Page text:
Lactose is the principal sugar (or carbohydrate) naturally found, in various amount, in milk and dairy.
Lactase, an enzyme present in the small intestine, is necessary to split lactose into glucose and galactose, two simple sugars.
Glucose is the body’s main source of energy, and can be found in several types of foods.
Conversely, lactose is the only source of galactose among life. It is a component of several macromolecules (cerebrosides, gangliosides and mucoproteins). Galactose has various biological functions and serves in neural and immunological processes. It is also a component of the molecules present in blood cells that determine the ABO blood types. (2)
Lactose, an essential nutrient during childhood
Lactose is a necessary substrate, as evidenced by human milk content, which contains 7.2% of lactose and provides up to 50% of an infant’s energy needs, while cow’s milk contains only 4.7% of lactose and only provides up to 30% of an infant’s energy needs. (3) (4)
Lactose, a useful nutrient
When lactose is not digested in the small intestine, it may be used as a nutrient by the intestinal microbiota (the microorganism population that lives in the digestive tract). (5 ) Bacteria produce their own lactase, digesting lactose and resulting in the production of short chain fatty acids (acetate, propionate, butyrate) and gases (hydrogen, carbon dioxide, methane). Short chain fatty acids serve as energy locally for the gut microbiota and systemically after their absorption and their transport to the liver. Undigested lactose and other milk sugars contribute also to promote the growth of bi dobacteria, a health-positive genus of bacteria. (6)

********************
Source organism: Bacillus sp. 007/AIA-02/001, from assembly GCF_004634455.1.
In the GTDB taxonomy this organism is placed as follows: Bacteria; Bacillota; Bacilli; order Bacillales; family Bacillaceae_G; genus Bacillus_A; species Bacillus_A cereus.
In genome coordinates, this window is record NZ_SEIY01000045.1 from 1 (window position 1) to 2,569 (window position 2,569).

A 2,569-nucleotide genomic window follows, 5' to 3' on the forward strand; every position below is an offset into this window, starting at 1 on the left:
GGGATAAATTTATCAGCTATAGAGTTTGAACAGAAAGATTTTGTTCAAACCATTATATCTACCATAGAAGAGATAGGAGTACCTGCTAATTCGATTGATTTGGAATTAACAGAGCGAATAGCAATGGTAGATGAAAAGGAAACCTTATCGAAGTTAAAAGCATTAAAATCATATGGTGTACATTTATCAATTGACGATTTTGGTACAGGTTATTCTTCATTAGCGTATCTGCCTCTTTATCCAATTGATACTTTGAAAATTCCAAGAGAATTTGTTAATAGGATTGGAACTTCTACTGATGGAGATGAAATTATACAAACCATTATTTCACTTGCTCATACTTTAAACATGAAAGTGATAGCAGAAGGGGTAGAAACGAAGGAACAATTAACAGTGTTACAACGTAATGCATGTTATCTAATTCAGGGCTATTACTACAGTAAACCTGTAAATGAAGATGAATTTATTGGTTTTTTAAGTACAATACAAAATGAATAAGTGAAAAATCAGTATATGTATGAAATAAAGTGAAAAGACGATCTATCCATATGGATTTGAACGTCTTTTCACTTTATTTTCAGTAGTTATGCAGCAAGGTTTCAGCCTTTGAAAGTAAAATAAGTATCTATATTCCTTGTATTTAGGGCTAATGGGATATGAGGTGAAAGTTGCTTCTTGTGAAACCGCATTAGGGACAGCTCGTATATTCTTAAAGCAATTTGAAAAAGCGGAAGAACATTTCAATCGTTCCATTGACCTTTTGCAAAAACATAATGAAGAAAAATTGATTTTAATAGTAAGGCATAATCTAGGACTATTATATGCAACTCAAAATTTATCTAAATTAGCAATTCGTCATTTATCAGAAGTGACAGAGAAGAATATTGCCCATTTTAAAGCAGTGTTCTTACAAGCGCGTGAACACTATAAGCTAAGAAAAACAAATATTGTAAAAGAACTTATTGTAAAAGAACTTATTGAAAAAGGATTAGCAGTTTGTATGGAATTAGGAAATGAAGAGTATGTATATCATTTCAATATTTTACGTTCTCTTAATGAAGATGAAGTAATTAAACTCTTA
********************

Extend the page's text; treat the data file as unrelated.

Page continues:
According to more recent studies, lactose may also play a role in the absorption of calcium and other minerals such as copper and zinc, especially during infancy. (9) (10) Further studies are needed in order to confirm this hypothesis.